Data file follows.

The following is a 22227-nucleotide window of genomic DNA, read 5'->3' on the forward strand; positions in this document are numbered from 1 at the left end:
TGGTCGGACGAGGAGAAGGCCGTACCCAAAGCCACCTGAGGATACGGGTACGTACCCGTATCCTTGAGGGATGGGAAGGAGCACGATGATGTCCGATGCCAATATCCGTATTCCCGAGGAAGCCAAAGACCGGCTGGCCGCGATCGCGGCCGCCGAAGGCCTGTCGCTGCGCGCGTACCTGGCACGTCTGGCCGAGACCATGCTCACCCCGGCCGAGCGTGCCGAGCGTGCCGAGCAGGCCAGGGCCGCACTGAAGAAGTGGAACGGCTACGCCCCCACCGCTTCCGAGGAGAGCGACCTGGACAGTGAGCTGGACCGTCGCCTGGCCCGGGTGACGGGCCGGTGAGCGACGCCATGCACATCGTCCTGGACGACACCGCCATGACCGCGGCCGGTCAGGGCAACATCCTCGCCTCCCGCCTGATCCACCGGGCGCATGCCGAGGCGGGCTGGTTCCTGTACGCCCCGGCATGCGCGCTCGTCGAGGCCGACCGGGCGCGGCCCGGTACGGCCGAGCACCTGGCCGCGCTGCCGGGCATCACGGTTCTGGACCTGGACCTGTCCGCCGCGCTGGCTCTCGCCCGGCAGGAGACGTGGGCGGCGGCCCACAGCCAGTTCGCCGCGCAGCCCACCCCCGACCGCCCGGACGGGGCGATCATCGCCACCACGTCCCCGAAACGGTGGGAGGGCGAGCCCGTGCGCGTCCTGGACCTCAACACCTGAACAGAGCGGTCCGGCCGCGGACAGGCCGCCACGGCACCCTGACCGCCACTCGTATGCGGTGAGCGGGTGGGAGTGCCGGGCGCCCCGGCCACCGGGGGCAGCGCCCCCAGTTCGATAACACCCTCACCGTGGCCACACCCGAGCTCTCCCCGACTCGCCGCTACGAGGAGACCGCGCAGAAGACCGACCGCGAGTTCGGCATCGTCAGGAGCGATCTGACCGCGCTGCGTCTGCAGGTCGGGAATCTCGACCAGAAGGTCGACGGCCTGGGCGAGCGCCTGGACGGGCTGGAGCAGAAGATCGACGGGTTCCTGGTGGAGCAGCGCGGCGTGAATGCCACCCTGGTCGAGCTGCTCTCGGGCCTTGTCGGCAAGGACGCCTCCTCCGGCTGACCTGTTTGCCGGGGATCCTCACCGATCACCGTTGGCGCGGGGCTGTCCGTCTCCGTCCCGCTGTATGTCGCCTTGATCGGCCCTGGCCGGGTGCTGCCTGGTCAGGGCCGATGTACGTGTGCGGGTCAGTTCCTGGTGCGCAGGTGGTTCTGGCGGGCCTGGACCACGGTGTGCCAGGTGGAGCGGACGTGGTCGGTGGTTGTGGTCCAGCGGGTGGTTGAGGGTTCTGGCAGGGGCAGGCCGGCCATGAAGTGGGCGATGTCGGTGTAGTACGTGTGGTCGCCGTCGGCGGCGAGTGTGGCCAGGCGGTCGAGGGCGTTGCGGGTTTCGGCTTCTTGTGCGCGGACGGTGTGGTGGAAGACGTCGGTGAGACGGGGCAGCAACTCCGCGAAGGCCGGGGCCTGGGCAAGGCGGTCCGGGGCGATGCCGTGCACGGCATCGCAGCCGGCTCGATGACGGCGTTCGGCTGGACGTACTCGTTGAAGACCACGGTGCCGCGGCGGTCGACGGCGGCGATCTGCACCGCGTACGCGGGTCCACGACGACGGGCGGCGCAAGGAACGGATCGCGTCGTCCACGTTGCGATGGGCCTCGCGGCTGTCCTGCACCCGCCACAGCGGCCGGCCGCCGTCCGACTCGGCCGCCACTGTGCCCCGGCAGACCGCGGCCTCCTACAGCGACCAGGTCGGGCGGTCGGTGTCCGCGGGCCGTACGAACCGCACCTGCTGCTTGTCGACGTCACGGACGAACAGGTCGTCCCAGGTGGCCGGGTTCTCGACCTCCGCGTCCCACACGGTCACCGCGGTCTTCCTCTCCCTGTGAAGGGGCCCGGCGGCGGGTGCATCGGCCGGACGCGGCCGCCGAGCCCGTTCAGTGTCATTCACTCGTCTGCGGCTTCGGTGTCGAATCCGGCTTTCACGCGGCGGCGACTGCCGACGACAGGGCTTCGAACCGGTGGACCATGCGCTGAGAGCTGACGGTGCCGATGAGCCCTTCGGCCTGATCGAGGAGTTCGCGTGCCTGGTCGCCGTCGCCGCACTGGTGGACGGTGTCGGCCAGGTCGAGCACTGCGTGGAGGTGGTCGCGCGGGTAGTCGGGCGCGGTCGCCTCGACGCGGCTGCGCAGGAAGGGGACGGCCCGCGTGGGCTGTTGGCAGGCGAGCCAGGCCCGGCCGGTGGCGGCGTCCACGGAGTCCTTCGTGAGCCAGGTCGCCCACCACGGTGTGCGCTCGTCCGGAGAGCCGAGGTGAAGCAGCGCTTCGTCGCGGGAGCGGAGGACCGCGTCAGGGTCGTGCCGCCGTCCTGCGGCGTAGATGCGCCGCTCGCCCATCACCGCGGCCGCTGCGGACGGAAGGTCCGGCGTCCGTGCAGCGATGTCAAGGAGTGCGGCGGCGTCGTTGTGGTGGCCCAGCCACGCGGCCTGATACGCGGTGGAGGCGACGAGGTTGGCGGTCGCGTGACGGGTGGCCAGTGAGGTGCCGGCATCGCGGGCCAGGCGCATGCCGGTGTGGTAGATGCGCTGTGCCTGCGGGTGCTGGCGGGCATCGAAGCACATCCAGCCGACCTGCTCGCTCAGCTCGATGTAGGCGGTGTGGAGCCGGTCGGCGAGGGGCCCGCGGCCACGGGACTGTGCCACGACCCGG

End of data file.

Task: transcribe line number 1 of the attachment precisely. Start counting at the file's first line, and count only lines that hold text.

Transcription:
The following is a 22227-nucleotide window of genomic DNA, read 5'->3' on the forward strand; positions in this document are numbered from 1 at the left end: